In an age of individualism, Christians would do well to open our bibles and look at the testimony of Scripture: There are no solitary Christians. Persecuted? Yes. Imprisoned? Certainly. Banished? Undoubtedly. Solitary? Never. In fact, walking through the New Testament epistles, I am reminded of how little is addressed to the individual. The bulk of our New Testament canon is directed to the church, and even when an epistle is written to one, for example Timothy, it is for the sake of the church, and in the context of the local church, specifically. Even the Greek word ekklesia that we translate as “church” literally means “assembly.” No one assembles alone.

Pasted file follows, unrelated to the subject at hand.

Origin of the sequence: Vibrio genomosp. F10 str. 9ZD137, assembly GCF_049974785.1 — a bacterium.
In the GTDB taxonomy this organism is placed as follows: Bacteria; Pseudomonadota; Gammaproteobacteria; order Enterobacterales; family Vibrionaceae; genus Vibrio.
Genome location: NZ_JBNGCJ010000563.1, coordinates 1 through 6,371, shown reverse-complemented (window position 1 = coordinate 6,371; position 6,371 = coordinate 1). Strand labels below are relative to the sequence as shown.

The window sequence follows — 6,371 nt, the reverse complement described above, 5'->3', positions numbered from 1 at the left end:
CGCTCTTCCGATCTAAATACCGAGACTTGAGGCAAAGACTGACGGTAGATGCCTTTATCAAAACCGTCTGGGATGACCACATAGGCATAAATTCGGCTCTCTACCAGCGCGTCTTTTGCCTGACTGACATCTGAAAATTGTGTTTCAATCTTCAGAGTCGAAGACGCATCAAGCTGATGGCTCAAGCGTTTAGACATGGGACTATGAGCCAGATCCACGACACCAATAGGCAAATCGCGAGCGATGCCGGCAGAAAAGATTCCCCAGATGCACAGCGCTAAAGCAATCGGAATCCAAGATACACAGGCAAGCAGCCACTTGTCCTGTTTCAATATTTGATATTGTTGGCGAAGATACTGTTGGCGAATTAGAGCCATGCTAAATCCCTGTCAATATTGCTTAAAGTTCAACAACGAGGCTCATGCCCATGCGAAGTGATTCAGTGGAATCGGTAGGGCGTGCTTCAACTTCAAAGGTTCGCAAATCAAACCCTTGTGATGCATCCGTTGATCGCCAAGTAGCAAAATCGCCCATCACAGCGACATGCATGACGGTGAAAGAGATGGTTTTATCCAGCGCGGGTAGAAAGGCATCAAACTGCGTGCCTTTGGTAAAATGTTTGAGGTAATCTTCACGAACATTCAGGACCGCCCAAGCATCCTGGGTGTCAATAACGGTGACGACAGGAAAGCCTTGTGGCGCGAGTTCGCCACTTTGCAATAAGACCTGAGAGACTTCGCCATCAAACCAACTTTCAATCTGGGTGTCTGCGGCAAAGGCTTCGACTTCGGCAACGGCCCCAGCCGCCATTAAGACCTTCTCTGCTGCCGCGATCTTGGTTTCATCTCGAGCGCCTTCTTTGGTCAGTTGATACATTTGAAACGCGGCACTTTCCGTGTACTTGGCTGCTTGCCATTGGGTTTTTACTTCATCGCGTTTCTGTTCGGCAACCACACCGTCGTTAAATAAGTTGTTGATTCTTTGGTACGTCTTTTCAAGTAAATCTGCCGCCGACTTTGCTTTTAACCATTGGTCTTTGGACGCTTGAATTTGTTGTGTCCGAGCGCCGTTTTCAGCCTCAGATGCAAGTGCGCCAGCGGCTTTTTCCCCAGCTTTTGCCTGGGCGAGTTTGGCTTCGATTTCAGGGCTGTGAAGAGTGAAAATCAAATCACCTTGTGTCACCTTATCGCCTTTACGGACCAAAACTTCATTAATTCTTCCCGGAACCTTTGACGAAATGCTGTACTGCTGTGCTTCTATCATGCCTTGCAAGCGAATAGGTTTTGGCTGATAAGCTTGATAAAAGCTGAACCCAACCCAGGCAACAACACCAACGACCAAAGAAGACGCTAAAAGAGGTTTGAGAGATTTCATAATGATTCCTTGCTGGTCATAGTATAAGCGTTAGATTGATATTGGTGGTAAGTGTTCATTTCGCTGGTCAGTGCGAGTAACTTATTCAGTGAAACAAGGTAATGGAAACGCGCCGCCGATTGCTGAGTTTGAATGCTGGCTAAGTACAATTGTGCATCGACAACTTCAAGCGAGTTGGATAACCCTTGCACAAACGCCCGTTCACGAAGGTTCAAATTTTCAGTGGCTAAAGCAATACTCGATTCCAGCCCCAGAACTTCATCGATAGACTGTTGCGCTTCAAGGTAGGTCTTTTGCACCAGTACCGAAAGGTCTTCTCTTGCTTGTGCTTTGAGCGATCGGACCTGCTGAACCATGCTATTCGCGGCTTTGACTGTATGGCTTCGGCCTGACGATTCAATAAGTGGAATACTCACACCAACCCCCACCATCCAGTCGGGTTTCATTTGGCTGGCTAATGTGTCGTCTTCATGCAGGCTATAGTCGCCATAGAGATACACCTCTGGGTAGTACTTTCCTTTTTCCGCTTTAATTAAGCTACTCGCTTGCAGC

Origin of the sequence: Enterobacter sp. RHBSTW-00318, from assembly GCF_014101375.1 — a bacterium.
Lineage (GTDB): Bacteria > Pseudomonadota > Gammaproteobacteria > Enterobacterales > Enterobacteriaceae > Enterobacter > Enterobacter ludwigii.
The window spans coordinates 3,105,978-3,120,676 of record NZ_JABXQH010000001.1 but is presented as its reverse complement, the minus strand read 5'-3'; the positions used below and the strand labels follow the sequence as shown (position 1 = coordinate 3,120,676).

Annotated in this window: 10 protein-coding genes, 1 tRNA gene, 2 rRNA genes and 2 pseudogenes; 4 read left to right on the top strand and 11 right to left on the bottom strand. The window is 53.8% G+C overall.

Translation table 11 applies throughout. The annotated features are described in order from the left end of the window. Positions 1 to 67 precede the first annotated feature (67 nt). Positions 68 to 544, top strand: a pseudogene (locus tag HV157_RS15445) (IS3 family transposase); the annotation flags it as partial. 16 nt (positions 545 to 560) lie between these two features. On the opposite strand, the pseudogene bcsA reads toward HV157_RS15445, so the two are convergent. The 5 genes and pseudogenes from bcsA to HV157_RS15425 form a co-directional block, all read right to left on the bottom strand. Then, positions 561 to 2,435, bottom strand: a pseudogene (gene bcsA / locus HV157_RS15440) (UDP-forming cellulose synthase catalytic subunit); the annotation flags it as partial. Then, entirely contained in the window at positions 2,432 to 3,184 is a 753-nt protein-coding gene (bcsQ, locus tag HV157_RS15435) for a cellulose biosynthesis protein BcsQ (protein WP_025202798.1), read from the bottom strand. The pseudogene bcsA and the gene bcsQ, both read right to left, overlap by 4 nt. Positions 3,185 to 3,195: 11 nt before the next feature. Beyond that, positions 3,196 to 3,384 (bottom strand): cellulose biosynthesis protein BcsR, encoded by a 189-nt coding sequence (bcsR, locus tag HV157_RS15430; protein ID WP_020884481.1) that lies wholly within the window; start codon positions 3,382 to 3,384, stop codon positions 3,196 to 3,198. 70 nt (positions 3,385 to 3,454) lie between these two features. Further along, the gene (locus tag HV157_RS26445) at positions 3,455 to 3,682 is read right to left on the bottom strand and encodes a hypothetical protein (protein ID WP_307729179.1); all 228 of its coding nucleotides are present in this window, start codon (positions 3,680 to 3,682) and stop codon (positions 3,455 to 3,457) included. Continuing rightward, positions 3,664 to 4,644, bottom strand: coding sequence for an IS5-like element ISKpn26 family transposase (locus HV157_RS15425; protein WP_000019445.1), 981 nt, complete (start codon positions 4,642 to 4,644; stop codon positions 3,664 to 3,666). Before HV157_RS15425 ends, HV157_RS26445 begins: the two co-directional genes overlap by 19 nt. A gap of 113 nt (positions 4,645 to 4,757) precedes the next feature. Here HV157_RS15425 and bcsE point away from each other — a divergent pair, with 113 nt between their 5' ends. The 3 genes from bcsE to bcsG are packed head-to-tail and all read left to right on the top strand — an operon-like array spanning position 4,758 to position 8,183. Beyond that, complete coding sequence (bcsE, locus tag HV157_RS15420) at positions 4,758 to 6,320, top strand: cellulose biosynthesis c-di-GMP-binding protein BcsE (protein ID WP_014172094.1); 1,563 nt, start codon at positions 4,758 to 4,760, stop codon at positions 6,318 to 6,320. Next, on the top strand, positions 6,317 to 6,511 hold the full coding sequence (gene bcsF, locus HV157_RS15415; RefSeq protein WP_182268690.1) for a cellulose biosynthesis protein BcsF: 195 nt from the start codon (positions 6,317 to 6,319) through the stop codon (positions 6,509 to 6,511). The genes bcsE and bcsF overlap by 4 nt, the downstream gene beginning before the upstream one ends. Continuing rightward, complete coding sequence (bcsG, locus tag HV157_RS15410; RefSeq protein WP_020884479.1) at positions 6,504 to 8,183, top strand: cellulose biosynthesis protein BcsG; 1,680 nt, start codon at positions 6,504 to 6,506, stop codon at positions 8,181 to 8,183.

While we are still assessing the worldwide issues that came out of the pandemic, for Christians, surely, we can agree that one of the key lessons learned was the value of corporate worship on the Lord’s Day. Perhaps we got a taste of what our brothers and sisters face in countries where they are not free to assemble in worship or even persecuted for it. How easy it is to take in-person, assembled worship for granted. You may remember, like me, the anticipation and excitement of returning to corporate worship with grateful hearts to praise the Lord together. Now, I want you to think back to that moment, and capture that in your memory, if you can. Because, that experience captures the essence of this psalm. Or, borrowing from this psalm, we could say that we were blessed to bless the Lord.